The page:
Yesterday’s double conference — the first conference since Justice Ming Chin left the court — will probably be best remembered for the cases the Supreme Court refused to hear.  As mentioned, the Supreme Court decided to not inject itself into a dispute about when to open schools for in-person classes during the COVID-19 pandemic.  There were other actions of note, including at least two pandemic docket denials besides the school cases.  An inordinate number of the actions involved First District Court of Appeal matters:

  • Let’s start with the one case the court did agree to hear — Walker v. Superior Court, which presents a split of authority about another Sanchez issue (see here).  A First District, Division Four, published opinion upheld a superior court finding of probable cause to civilly commit the petitioner as a sexually violent predator.  Disagreeing with 2019 decisions by the Second District, Division Two (in which review was denied) and the First District, Division One (no petition for review was filed), the appellate court concluded, “At the probable cause hearing, but not at Walker’s SVP trial still to occur, hearsay statements in [two mandated psychological evaluations] may be considered even where they are not independently proven by competent evidence or covered by another hearsay exception.”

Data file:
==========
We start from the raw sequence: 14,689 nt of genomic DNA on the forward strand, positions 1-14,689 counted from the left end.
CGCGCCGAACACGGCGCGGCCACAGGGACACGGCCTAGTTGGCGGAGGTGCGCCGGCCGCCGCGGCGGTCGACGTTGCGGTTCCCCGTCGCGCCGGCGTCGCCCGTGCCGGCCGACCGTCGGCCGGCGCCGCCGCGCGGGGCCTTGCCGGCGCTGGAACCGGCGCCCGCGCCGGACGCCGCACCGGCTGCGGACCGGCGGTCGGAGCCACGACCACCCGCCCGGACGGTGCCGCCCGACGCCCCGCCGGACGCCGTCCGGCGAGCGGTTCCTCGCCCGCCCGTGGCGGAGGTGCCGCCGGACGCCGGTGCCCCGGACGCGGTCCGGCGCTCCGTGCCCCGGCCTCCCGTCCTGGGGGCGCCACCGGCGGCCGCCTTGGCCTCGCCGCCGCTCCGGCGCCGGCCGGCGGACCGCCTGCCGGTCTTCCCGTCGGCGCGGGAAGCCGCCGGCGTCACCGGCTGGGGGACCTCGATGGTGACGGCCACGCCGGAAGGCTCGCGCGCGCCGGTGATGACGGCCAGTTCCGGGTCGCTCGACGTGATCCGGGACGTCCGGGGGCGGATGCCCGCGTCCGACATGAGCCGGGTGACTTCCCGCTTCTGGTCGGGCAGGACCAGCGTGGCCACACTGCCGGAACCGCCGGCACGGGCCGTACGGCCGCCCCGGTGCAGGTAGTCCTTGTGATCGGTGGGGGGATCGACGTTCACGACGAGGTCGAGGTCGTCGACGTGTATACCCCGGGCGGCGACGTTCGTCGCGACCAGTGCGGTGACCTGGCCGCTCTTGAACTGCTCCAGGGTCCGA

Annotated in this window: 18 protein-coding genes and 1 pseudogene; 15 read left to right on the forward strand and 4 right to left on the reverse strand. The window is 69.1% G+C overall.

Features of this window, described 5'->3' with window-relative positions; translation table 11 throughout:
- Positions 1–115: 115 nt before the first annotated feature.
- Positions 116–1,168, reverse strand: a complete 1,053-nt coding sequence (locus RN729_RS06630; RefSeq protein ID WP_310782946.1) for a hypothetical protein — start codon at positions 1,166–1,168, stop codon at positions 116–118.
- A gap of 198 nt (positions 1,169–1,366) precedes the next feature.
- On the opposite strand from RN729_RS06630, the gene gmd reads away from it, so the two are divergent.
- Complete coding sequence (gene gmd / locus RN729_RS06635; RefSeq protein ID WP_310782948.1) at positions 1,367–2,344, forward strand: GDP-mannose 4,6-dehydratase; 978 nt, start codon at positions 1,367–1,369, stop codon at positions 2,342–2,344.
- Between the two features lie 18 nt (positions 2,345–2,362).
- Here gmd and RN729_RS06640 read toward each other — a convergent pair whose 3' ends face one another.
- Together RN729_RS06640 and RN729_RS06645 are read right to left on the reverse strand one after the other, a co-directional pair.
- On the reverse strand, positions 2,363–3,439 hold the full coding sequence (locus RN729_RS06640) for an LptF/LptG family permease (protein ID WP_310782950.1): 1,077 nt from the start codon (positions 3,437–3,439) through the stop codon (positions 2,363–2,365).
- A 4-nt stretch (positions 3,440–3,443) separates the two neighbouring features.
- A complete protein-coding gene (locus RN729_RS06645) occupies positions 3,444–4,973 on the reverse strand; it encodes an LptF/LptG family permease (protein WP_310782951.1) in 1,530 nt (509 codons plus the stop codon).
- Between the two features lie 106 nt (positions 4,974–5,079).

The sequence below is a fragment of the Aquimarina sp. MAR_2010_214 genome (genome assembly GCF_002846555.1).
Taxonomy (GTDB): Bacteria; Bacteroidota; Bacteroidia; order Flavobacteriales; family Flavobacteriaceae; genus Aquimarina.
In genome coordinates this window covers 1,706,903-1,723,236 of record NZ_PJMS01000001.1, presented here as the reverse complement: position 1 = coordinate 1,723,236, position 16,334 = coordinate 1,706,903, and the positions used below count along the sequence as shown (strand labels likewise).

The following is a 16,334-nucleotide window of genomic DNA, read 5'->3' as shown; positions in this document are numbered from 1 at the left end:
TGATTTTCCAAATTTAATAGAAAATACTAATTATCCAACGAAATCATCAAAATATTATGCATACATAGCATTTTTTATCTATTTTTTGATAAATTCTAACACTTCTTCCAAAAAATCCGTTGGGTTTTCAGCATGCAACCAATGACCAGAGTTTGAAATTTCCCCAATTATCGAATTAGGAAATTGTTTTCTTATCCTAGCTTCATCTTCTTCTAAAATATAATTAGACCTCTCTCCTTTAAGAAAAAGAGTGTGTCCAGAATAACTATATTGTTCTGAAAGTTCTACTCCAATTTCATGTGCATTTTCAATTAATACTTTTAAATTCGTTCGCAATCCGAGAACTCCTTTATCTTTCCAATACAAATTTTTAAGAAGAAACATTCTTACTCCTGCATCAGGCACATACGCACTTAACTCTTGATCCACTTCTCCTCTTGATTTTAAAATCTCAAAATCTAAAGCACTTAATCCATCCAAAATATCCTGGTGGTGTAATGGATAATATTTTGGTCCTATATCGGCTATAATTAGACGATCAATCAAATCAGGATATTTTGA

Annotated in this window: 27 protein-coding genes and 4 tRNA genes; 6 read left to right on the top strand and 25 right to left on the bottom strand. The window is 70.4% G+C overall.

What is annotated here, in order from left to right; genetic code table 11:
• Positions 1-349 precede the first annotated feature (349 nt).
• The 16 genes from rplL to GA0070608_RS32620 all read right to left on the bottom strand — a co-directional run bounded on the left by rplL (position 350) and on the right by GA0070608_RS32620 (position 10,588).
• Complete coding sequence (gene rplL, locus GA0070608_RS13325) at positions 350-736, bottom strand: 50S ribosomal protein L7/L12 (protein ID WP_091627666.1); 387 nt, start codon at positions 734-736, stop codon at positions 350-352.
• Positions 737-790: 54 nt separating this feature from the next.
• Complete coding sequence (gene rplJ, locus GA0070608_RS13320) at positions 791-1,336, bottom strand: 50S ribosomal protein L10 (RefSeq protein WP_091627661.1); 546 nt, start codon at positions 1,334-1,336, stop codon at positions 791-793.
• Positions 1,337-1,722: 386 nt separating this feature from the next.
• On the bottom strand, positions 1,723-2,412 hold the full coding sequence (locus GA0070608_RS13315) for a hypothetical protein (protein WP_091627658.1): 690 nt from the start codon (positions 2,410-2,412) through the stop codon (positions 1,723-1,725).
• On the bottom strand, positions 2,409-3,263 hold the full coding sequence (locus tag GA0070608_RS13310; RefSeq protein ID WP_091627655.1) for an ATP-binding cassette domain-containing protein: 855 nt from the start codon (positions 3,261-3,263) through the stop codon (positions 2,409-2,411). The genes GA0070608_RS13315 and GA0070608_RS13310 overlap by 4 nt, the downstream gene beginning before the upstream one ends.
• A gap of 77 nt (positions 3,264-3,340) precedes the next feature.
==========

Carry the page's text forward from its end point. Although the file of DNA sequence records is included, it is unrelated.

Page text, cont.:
• The two other pandemic docket cases were:
  1. The court denied review and a depublication request in Stanley v. Superior Court.  The First District, Division Four, opinion rejected a criminal defendant’s claim that emergency extension orders by the Governor and Chief Justice (see here, here, and here) deprived him of his right to a speedy trial.  The appellate court said, “While we doubt that the orders are unlawful, we need not engage in an extended analysis of defendant’s contentions because the severity of the COVID-19 pandemic and the impact it has had within this state independently support the trial court’s finding of good cause to continue defendant’s trial under Penal Code section 1382.”  Chief Justice Tani Cantil-Sakauye was recused.  (See here, here, and here.)
  2. The court denied a district attorney’s depublication request — there was no petition for review — in Bullock v. Superior Court, where the First District, Division Five, held that the superior court had not established good cause to not conduct a criminal defendant’s preliminary hearing during a 15-day period when the court was closed for most proceedings because of the pandemic.  The appellate court faulted the superior court for not showing “a nexus between the pandemic and the Superior Court’s purported inability to conduct Petitioner’s preliminary hearing in a timely fashion.”  It also distinguished Stanley (see above) because “preliminary hearings present different considerations in the good cause analysis” than trial continuances.